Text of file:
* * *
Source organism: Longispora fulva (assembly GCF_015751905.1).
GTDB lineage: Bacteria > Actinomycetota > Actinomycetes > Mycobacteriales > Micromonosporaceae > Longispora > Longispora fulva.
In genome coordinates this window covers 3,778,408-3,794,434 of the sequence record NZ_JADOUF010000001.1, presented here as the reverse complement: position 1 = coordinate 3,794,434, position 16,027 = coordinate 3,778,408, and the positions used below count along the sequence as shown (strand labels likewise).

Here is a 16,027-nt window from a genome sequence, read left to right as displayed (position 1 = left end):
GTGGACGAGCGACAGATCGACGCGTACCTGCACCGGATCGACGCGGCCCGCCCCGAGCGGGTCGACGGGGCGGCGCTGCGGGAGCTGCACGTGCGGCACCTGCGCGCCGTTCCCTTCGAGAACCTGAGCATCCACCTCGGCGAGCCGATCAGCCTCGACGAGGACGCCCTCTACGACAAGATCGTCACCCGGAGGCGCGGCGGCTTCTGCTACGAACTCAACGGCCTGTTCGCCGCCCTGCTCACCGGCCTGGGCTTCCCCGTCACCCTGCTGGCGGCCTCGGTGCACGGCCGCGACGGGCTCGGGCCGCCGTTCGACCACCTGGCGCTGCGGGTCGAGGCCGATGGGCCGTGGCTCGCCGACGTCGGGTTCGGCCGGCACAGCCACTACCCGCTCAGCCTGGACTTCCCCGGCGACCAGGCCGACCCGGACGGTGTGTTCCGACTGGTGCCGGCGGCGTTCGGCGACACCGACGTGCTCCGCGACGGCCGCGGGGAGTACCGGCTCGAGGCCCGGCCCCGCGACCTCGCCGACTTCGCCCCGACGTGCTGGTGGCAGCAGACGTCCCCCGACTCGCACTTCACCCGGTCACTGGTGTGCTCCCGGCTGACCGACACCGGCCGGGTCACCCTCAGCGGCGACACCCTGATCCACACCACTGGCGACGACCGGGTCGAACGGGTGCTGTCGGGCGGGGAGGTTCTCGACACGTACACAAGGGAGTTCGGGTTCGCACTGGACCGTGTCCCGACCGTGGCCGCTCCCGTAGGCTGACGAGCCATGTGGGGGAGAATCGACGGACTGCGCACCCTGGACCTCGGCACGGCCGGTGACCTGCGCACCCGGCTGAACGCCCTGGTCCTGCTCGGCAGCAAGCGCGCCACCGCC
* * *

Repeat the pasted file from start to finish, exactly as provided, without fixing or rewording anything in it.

Source organism: Longispora fulva (assembly GCF_015751905.1).
GTDB lineage: Bacteria > Actinomycetota > Actinomycetes > Mycobacteriales > Micromonosporaceae > Longispora > Longispora fulva.
In genome coordinates this window covers 3,778,408-3,794,434 of the sequence record NZ_JADOUF010000001.1, presented here as the reverse complement: position 1 = coordinate 3,794,434, position 16,027 = coordinate 3,778,408, and the positions used below count along the sequence as shown (strand labels likewise).

Here is a 16,027-nt window from a genome sequence, read left to right as displayed (position 1 = left end):
GTGGACGAGCGACAGATCGACGCGTACCTGCACCGGATCGACGCGGCCCGCCCCGAGCGGGTCGACGGGGCGGCGCTGCGGGAGCTGCACGTGCGGCACCTGCGCGCCGTTCCCTTCGAGAACCTGAGCATCCACCTCGGCGAGCCGATCAGCCTCGACGAGGACGCCCTCTACGACAAGATCGTCACCCGGAGGCGCGGCGGCTTCTGCTACGAACTCAACGGCCTGTTCGCCGCCCTGCTCACCGGCCTGGGCTTCCCCGTCACCCTGCTGGCGGCCTCGGTGCACGGCCGCGACGGGCTCGGGCCGCCGTTCGACCACCTGGCGCTGCGGGTCGAGGCCGATGGGCCGTGGCTCGCCGACGTCGGGTTCGGCCGGCACAGCCACTACCCGCTCAGCCTGGACTTCCCCGGCGACCAGGCCGACCCGGACGGTGTGTTCCGACTGGTGCCGGCGGCGTTCGGCGACACCGACGTGCTCCGCGACGGCCGCGGGGAGTACCGGCTCGAGGCCCGGCCCCGCGACCTCGCCGACTTCGCCCCGACGTGCTGGTGGCAGCAGACGTCCCCCGACTCGCACTTCACCCGGTCACTGGTGTGCTCCCGGCTGACCGACACCGGCCGGGTCACCCTCAGCGGCGACACCCTGATCCACACCACTGGCGACGACCGGGTCGAACGGGTGCTGTCGGGCGGGGAGGTTCTCGACACGTACACAAGGGAGTTCGGGTTCGCACTGGACCGTGTCCCGACCGTGGCCGCTCCCGTAGGCTGACGAGCCATGTGGGGGAGAATCGACGGACTGCGCACCCTGGACCTCGGCACGGCCGGTGACCTGCGCACCCGGCTGAACGCCCTGGTCCTGCTCGGCAGCAAGCGCGCCACCGCC